How to Grow Lupines
Lupines grow wild throughout Maine blanketing roadsides and filling ditches with color in late spring and early summer. Although the wild version of lupines are typically shades of white, pink and purple, cultivated versions include brilliant red and shimmering yellows. The lupines above are wild lupines that I transplanted to my flower bed.
- Location: Lupines prefer full sun for 6 to 8 hours a day, but will grow in partially shades areas.
- Soil: Lupines prefer cool, moist, slightly acidic soil with good drainage. Till to a depth of eight to 12 inches and remove all foreign objects from the soil. Amend with a generous layer of compost or aged manure and work it into the top six inches of soil. Add peat moss to the mixture to increase acidity if necessary. This will be your permanent bed for lupines.
- Planting: To start your lupines, you will need to prepare soil in a shaded are. Plant the lupine seeds to a depth of ½ inch and cover with soil. Firm down lightly to secure the seeds. Water to moisten the seeds and keep the area moist until seedlings emerge in 14 to 28 days. You will need to grow the young seedlings in shade for the first summer and transplant them to a sunny location in the fall. As an alternative you can dig up wild lupines and replant them in your garden. Make sure you have the landowner's permission before digging wildflowers!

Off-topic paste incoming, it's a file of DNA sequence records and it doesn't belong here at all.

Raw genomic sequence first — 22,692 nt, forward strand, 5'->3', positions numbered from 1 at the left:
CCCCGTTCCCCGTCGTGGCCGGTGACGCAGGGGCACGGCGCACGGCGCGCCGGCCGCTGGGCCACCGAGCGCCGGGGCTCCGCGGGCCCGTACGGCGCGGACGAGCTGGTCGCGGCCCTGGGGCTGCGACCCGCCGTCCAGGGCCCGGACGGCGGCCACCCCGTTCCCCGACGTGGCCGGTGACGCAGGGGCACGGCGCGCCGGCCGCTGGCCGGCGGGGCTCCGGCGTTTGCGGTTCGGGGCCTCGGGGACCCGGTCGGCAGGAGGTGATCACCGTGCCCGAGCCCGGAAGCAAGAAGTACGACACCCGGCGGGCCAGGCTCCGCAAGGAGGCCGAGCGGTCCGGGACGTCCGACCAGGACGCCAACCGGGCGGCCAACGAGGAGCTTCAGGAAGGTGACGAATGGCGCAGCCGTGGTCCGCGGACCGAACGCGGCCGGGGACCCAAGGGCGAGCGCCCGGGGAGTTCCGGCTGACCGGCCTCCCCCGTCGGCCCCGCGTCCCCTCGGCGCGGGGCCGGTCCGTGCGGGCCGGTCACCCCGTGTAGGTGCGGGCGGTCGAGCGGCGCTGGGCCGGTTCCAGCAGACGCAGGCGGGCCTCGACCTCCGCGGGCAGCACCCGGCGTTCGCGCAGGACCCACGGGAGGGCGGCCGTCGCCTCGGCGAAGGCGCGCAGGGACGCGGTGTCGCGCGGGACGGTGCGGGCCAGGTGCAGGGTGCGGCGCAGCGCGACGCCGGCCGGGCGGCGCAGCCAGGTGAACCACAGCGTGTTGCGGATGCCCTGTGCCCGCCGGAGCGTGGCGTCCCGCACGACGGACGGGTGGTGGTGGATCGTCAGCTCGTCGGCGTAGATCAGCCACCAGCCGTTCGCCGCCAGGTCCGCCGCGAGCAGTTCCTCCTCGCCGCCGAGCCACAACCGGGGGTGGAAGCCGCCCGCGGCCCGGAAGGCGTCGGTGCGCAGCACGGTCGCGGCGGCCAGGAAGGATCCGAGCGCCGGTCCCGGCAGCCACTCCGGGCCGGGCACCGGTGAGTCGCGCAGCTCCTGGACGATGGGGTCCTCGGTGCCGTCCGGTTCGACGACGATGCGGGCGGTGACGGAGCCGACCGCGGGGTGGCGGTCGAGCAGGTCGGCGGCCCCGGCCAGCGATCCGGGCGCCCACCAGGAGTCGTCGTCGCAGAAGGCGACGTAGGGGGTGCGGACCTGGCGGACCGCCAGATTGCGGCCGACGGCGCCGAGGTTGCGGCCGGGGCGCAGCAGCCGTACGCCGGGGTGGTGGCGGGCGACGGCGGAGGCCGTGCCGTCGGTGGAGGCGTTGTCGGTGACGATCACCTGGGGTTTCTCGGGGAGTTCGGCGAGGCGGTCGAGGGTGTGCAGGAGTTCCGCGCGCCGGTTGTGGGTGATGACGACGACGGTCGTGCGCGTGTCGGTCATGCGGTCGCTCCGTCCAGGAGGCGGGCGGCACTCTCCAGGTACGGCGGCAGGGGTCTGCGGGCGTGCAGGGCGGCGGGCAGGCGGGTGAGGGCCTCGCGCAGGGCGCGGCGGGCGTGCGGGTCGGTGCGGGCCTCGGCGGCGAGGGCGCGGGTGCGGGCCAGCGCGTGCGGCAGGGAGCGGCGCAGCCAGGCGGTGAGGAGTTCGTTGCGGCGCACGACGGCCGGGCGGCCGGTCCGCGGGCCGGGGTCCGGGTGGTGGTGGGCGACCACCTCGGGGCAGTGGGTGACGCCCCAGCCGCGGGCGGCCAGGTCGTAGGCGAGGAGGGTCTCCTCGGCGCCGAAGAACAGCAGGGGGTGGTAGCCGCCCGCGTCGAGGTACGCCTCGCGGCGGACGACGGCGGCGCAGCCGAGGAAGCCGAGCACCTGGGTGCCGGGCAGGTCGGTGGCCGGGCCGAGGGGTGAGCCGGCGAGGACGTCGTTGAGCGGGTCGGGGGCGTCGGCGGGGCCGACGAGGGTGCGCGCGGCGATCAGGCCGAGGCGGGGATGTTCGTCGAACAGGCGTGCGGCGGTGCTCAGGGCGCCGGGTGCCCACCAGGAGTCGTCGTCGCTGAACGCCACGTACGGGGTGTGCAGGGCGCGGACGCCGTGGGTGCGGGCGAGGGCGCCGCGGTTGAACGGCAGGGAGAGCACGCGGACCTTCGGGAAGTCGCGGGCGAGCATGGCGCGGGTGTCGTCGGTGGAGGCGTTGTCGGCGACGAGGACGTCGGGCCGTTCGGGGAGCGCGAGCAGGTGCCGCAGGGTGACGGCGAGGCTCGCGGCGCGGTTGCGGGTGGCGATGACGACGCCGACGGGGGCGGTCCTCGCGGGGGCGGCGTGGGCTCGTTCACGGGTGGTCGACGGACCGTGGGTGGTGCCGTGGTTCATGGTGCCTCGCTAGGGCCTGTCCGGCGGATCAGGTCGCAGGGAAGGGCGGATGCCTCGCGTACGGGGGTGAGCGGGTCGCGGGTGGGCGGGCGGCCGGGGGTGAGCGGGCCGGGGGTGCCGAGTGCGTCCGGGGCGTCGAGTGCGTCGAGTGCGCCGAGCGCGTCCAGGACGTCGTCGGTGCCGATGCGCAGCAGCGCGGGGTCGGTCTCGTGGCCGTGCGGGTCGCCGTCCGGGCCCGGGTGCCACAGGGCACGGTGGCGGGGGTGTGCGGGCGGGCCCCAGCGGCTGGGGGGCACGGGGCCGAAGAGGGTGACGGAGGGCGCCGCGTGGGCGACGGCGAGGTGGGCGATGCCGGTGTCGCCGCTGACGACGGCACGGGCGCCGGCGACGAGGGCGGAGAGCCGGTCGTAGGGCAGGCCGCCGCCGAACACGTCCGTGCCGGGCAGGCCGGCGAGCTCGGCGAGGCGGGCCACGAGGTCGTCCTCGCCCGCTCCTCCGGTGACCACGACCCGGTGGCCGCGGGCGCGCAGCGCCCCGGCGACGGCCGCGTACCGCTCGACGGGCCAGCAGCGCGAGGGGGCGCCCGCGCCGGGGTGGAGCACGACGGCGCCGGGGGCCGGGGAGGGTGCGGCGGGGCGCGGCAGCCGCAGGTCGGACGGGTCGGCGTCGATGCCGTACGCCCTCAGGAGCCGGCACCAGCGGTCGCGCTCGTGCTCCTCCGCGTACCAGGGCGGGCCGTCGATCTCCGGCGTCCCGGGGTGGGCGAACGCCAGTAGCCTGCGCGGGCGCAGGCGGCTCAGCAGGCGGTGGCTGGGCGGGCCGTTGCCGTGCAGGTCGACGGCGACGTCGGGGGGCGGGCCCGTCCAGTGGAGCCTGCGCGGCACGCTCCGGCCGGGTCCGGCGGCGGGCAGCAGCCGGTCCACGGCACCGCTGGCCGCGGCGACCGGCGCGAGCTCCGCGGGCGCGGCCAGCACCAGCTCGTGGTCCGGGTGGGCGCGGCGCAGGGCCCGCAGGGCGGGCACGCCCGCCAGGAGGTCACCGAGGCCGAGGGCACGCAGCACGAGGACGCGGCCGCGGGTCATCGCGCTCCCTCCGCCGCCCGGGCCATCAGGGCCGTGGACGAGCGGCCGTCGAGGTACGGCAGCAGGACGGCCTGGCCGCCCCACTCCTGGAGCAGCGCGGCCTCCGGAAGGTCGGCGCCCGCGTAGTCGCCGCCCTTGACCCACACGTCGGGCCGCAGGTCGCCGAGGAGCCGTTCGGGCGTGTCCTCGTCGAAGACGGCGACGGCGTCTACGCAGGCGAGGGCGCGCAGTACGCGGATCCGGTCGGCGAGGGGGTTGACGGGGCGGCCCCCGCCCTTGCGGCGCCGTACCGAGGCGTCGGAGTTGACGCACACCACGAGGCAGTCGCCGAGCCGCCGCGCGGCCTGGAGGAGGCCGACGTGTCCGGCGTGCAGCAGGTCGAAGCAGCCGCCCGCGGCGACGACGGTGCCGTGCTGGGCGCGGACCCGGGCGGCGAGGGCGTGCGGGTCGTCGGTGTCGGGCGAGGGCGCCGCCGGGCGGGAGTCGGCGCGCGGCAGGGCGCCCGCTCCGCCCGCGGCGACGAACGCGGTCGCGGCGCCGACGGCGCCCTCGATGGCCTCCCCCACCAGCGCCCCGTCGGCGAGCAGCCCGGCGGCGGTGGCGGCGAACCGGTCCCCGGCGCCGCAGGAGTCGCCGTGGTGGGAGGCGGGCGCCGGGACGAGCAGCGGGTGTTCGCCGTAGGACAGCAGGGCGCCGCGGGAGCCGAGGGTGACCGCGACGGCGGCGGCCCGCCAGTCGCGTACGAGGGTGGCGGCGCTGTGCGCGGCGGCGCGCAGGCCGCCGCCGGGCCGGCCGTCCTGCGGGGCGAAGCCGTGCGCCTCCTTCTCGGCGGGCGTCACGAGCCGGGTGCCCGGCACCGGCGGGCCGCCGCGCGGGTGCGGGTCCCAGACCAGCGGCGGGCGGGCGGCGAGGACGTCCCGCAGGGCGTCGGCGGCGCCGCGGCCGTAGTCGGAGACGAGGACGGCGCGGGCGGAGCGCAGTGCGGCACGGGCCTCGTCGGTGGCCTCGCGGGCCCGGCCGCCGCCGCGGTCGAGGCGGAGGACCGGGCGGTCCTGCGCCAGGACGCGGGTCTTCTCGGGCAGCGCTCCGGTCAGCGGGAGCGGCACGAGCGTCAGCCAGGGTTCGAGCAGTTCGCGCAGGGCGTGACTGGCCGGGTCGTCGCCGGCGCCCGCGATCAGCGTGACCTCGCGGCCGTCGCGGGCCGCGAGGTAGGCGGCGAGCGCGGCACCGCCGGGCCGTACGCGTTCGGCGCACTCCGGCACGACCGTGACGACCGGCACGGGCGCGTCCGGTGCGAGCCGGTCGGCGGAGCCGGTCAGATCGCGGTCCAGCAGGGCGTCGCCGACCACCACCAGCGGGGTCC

- Watering: Water once or twice a week to keep soil evenly moist allowing it to dry slightly between watering. As a rule, if the soil feels dry to the touch one inch below the surface, it is time to water your lupines.
- Transplanting: Burpee Seed recommends transplanting your seedlings to your permanent location in the fall. Water well until seedlings are established. Although your lupine plants may not appear to grow at this time, they are developing a strong root system to support next year's blooms.
- Blooming: Lupines typically do not bloom the first year, but with proper care, they may reward you with a flush of blooms by fall. Blooms will increase the following year and your lupines should be in full bloom by May or June.
- Pruning: Prune lupine blooms back the ground level once they have faded and you may be rewarded with a second flush of blooms later in the season.
- Cut flowers: Lupines make excellent cut flowers as they are long lasting. Try pairing them with smaller flowers to create a dramatic display of color for the home.
- Winterizing: Cut lupine foliage back to the ground once it has been killed by the frost. Cover the area with a three to four inch layer of straw or hay to protect them from harsh winter weather.